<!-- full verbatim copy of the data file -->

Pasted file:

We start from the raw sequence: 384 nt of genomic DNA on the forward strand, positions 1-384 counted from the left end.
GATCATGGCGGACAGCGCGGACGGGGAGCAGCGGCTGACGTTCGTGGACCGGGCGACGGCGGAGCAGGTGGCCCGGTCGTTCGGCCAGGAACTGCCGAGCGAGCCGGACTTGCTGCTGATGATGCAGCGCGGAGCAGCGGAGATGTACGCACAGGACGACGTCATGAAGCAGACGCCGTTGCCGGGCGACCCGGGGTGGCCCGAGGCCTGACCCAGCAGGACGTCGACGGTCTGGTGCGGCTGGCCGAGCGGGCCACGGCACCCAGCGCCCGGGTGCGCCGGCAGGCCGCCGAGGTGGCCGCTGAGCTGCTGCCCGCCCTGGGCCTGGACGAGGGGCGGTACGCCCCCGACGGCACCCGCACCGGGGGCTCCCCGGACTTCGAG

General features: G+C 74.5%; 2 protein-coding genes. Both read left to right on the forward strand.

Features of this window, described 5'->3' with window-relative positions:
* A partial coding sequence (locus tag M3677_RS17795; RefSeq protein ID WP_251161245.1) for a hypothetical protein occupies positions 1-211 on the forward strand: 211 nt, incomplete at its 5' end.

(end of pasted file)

We start from the raw sequence: 384 nt of genomic DNA on the forward strand, positions 1-384 counted from the left end.
GATCATGGCGGACAGCGCGGACGGGGAGCAGCGGCTGACGTTCGTGGACCGGGCGACGGCGGAGCAGGTGGCCCGGTCGTTCGGCCAGGAACTGCCGAGCGAGCCGGACTTGCTGCTGATGATGCAGCGCGGAGCAGCGGAGATGTACGCACAGGACGACGTCATGAAGCAGACGCCGTTGCCGGGCGACCCGGGGTGGCCCGAGGCCTGACCCAGCAGGACGTCGACGGTCTGGTGCGGCTGGCCGAGCGGGCCACGGCACCCAGCGCCCGGGTGCGCCGGCAGGCCGCCGAGGTGGCCGCTGAGCTGCTGCCCGCCCTGGGCCTGGACGAGGGGCGGTACGCCCCCGACGGCACCCGCACCGGGGGCTCCCCGGACTTCGAG

General features: G+C 74.5%; 2 protein-coding genes. Both read left to right on the forward strand.

Features of this window, described 5'->3' with window-relative positions:
* A partial coding sequence (locus tag M3677_RS17795; RefSeq protein ID WP_251161245.1) for a hypothetical protein occupies positions 1-211 on the forward strand: 211 nt, incomplete at its 5' end.